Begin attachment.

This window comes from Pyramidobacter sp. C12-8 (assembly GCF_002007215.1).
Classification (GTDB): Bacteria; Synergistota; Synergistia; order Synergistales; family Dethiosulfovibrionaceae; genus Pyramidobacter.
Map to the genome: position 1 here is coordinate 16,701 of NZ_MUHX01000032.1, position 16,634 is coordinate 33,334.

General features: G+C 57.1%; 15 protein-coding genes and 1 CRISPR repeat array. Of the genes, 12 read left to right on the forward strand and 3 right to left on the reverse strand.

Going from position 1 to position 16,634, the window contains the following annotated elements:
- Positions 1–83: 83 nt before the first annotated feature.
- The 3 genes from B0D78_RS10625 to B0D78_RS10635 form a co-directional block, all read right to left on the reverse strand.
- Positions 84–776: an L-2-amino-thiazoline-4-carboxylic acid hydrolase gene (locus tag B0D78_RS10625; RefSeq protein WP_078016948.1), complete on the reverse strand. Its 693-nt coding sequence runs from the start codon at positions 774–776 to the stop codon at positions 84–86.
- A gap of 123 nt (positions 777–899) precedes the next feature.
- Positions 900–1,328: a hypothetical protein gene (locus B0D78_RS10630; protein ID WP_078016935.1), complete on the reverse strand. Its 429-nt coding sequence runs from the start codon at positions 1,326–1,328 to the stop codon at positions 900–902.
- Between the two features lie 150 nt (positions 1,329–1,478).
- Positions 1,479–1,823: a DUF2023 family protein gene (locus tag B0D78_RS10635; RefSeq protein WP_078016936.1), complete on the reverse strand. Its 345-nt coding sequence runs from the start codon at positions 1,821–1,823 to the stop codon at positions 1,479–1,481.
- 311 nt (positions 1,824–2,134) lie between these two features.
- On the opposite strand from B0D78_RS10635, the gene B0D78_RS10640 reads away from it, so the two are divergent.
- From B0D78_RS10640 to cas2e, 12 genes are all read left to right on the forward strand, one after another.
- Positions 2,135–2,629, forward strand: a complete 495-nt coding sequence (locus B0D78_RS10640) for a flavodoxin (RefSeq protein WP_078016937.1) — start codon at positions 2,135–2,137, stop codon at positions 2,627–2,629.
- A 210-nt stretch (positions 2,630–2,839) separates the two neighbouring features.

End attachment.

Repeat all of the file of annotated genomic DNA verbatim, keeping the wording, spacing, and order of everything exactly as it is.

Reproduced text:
This window comes from Pyramidobacter sp. C12-8 (assembly GCF_002007215.1).
Classification (GTDB): Bacteria; Synergistota; Synergistia; order Synergistales; family Dethiosulfovibrionaceae; genus Pyramidobacter.
Map to the genome: position 1 here is coordinate 16,701 of NZ_MUHX01000032.1, position 16,634 is coordinate 33,334.

General features: G+C 57.1%; 15 protein-coding genes and 1 CRISPR repeat array. Of the genes, 12 read left to right on the forward strand and 3 right to left on the reverse strand.

Going from position 1 to position 16,634, the window contains the following annotated elements:
- Positions 1–83: 83 nt before the first annotated feature.
- The 3 genes from B0D78_RS10625 to B0D78_RS10635 form a co-directional block, all read right to left on the reverse strand.
- Positions 84–776: an L-2-amino-thiazoline-4-carboxylic acid hydrolase gene (locus tag B0D78_RS10625; RefSeq protein WP_078016948.1), complete on the reverse strand. Its 693-nt coding sequence runs from the start codon at positions 774–776 to the stop codon at positions 84–86.
- A gap of 123 nt (positions 777–899) precedes the next feature.
- Positions 900–1,328: a hypothetical protein gene (locus B0D78_RS10630; protein ID WP_078016935.1), complete on the reverse strand. Its 429-nt coding sequence runs from the start codon at positions 1,326–1,328 to the stop codon at positions 900–902.
- Between the two features lie 150 nt (positions 1,329–1,478).
- Positions 1,479–1,823: a DUF2023 family protein gene (locus tag B0D78_RS10635; RefSeq protein WP_078016936.1), complete on the reverse strand. Its 345-nt coding sequence runs from the start codon at positions 1,821–1,823 to the stop codon at positions 1,479–1,481.
- 311 nt (positions 1,824–2,134) lie between these two features.
- On the opposite strand from B0D78_RS10635, the gene B0D78_RS10640 reads away from it, so the two are divergent.
- From B0D78_RS10640 to cas2e, 12 genes are all read left to right on the forward strand, one after another.
- Positions 2,135–2,629, forward strand: a complete 495-nt coding sequence (locus B0D78_RS10640) for a flavodoxin (RefSeq protein WP_078016937.1) — start codon at positions 2,135–2,137, stop codon at positions 2,627–2,629.
- A 210-nt stretch (positions 2,630–2,839) separates the two neighbouring features.